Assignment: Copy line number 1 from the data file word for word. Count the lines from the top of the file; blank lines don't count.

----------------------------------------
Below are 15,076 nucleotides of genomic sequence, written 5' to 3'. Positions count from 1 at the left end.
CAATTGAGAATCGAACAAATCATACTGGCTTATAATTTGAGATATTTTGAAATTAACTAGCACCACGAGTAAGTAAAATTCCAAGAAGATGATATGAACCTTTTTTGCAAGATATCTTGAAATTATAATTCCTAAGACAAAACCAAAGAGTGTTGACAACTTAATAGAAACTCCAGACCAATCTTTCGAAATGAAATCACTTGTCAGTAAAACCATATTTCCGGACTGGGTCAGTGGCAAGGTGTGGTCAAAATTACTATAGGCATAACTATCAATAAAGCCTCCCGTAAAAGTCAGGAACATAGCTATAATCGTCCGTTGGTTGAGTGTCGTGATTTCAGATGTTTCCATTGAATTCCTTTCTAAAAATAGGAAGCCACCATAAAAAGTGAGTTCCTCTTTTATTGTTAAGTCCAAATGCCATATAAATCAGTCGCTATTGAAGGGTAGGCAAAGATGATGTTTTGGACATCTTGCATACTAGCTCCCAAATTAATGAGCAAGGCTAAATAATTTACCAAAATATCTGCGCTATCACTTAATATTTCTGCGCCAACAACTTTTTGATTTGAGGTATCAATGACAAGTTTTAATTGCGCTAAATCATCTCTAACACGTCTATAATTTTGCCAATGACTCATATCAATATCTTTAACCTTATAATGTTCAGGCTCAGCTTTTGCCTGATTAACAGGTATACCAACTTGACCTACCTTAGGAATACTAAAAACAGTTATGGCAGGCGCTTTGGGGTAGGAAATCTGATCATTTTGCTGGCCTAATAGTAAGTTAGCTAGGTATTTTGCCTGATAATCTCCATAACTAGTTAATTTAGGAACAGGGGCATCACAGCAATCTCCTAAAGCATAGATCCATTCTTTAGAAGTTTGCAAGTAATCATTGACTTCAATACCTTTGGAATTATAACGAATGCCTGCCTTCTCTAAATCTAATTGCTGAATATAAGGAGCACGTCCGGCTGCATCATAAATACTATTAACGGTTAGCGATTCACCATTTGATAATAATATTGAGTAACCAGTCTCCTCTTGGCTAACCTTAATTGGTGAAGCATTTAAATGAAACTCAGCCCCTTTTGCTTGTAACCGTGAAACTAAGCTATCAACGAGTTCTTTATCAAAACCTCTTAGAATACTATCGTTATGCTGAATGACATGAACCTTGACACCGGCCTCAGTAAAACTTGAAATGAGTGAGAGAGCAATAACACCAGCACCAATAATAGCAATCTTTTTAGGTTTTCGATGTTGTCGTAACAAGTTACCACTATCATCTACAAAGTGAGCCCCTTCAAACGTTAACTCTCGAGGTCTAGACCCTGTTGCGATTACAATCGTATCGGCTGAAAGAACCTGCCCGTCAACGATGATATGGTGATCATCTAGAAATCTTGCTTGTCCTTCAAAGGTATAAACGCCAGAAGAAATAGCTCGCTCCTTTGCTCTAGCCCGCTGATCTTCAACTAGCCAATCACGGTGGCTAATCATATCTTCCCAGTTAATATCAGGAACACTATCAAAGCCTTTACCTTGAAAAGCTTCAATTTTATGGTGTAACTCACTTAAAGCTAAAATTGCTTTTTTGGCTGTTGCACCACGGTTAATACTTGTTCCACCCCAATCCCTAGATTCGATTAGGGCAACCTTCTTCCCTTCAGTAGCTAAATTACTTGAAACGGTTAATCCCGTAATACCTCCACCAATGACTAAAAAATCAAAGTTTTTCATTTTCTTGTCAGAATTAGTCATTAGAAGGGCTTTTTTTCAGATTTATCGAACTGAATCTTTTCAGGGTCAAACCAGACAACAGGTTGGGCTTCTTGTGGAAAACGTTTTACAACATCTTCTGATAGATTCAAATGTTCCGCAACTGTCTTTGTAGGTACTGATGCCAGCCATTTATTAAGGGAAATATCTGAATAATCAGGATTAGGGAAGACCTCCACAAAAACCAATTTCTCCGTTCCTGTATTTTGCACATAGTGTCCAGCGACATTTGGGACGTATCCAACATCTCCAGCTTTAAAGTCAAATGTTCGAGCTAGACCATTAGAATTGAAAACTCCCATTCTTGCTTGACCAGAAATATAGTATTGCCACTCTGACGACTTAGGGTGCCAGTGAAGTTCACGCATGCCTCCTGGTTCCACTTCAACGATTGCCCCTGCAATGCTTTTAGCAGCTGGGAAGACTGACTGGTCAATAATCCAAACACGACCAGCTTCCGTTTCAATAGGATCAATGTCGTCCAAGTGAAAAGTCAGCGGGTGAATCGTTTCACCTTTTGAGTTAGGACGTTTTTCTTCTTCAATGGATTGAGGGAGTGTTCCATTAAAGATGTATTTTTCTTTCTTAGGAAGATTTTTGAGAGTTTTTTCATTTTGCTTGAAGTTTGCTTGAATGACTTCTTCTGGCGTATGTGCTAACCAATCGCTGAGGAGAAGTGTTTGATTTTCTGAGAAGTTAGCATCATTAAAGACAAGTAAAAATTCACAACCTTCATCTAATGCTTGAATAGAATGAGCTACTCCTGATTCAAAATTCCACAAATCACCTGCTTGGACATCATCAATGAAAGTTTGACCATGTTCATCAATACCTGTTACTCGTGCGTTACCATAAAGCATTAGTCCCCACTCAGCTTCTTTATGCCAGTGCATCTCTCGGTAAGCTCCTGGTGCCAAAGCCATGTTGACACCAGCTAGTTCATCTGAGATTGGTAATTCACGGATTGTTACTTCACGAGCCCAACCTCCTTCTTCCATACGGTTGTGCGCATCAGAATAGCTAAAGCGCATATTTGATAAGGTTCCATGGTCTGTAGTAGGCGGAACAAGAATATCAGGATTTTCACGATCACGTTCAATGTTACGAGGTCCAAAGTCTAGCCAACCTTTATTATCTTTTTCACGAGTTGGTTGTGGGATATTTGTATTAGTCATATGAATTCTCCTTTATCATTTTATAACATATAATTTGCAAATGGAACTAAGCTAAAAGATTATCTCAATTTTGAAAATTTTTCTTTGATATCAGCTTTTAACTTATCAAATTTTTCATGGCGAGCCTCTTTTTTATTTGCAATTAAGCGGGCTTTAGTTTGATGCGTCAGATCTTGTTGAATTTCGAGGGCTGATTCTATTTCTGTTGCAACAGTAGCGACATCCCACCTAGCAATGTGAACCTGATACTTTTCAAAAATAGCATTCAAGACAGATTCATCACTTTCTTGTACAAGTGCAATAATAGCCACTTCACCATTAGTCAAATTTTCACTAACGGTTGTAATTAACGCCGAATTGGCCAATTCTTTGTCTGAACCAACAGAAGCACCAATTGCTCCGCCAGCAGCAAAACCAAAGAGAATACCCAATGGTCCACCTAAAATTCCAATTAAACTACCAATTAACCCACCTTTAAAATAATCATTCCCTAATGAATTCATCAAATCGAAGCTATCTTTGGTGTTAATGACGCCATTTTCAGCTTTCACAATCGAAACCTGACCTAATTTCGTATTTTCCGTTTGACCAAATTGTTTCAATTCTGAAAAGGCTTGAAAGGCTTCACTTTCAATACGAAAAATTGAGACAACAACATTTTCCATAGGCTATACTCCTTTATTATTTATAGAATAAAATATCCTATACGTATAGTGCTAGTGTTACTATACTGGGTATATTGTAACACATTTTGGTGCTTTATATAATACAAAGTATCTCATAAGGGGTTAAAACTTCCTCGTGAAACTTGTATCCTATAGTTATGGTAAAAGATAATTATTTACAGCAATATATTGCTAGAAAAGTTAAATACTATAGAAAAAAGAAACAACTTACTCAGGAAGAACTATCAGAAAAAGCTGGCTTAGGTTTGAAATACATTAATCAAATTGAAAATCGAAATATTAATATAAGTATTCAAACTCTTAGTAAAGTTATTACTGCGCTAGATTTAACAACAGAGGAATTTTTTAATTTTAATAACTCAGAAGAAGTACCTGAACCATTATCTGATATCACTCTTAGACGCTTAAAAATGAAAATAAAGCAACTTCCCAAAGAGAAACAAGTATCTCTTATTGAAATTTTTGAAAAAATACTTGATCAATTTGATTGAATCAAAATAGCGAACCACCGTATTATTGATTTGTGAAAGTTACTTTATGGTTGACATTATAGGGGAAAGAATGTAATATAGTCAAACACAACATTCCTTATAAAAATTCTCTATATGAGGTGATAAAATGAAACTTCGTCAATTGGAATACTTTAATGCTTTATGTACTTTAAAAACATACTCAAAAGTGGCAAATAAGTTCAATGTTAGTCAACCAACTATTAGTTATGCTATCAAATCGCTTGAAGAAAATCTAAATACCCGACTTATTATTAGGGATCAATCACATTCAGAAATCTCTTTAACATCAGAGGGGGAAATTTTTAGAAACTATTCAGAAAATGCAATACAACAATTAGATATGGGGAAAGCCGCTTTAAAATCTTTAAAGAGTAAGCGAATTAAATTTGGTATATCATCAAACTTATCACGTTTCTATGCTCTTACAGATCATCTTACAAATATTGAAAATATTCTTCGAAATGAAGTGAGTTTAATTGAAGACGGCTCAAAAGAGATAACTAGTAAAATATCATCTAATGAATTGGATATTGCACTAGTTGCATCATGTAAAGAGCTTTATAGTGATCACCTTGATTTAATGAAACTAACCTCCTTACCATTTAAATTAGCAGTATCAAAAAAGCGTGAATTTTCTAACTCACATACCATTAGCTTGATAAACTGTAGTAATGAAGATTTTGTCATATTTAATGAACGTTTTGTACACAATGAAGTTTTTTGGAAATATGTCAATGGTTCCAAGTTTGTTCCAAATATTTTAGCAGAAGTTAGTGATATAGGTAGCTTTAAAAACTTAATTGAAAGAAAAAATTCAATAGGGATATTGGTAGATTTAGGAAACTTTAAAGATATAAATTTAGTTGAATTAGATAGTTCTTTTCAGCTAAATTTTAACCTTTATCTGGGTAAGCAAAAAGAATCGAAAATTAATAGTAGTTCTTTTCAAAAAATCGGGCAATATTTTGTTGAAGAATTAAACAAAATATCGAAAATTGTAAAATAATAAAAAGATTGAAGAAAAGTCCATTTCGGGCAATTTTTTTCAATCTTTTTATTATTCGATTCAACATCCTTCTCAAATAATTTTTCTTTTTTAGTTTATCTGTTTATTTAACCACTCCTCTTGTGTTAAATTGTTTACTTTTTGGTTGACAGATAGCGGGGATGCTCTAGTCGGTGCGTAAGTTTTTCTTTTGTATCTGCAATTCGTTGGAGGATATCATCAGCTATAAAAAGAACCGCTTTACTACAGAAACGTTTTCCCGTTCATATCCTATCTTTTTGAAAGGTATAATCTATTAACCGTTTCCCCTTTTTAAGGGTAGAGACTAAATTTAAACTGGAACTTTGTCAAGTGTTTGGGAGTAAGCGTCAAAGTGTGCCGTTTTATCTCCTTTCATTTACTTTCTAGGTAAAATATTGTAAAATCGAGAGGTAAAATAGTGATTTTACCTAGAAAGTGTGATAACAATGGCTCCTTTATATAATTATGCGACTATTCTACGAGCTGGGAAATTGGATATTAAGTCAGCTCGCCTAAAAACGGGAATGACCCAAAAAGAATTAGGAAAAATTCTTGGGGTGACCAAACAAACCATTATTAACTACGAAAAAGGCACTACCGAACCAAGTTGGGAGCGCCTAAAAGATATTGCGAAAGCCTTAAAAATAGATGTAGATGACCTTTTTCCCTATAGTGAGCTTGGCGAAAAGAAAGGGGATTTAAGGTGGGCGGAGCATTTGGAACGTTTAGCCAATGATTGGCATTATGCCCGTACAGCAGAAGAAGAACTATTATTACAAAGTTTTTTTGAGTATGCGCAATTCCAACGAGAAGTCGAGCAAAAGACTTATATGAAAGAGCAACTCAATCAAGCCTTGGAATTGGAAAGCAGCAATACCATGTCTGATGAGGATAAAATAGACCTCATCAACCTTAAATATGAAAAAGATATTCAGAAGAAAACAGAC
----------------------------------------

Below are 15,076 nucleotides of genomic sequence, written 5' to 3'. Positions count from 1 at the left end.